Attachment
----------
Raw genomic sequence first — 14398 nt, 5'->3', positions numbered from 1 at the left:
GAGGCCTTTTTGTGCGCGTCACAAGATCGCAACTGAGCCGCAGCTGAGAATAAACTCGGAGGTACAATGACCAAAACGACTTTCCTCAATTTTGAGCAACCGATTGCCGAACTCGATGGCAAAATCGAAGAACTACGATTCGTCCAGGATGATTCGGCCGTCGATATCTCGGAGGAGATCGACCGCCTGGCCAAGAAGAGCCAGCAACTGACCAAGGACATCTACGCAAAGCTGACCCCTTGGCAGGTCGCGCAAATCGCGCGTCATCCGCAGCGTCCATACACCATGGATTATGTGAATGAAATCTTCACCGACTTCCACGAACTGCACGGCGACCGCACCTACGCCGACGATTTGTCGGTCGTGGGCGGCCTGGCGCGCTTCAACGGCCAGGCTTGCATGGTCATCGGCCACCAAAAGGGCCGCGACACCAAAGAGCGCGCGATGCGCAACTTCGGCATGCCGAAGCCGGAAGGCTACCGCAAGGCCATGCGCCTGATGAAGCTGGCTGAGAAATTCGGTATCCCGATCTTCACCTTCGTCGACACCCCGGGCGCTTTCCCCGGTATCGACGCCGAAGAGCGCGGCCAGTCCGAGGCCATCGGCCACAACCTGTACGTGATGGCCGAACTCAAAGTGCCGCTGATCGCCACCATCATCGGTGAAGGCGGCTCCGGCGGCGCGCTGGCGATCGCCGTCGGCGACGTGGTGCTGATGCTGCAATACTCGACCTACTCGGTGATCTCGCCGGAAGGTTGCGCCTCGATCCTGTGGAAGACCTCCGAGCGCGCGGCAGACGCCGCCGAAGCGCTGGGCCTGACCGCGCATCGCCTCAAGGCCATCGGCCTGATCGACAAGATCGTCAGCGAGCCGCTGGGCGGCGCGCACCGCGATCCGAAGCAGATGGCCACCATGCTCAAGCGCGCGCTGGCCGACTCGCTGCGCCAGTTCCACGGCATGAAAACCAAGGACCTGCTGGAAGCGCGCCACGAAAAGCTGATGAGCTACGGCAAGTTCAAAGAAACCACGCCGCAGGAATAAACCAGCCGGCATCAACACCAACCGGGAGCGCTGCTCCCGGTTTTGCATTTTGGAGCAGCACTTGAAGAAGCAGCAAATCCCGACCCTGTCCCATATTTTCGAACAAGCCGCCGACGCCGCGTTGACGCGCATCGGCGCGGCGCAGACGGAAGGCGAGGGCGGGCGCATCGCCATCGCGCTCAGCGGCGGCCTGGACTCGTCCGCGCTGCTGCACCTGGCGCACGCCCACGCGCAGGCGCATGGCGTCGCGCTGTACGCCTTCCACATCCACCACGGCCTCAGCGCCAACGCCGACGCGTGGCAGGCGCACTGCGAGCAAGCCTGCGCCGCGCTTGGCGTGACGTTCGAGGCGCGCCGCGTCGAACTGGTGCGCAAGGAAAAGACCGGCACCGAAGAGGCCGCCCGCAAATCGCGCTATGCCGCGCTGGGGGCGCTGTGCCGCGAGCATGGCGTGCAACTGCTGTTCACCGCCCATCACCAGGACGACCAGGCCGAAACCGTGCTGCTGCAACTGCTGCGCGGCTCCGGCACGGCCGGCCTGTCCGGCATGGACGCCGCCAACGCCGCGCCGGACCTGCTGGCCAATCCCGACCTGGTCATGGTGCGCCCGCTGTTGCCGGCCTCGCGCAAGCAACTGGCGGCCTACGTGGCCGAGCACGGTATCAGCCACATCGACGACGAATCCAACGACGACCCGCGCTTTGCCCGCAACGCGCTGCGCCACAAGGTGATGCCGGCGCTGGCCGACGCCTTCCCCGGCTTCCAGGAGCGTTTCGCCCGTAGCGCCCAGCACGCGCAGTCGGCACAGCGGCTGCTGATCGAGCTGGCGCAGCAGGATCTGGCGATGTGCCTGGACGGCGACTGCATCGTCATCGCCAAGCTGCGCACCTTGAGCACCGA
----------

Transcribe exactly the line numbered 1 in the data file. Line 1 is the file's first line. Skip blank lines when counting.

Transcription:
Raw genomic sequence first — 14398 nt, 5'->3', positions numbered from 1 at the left: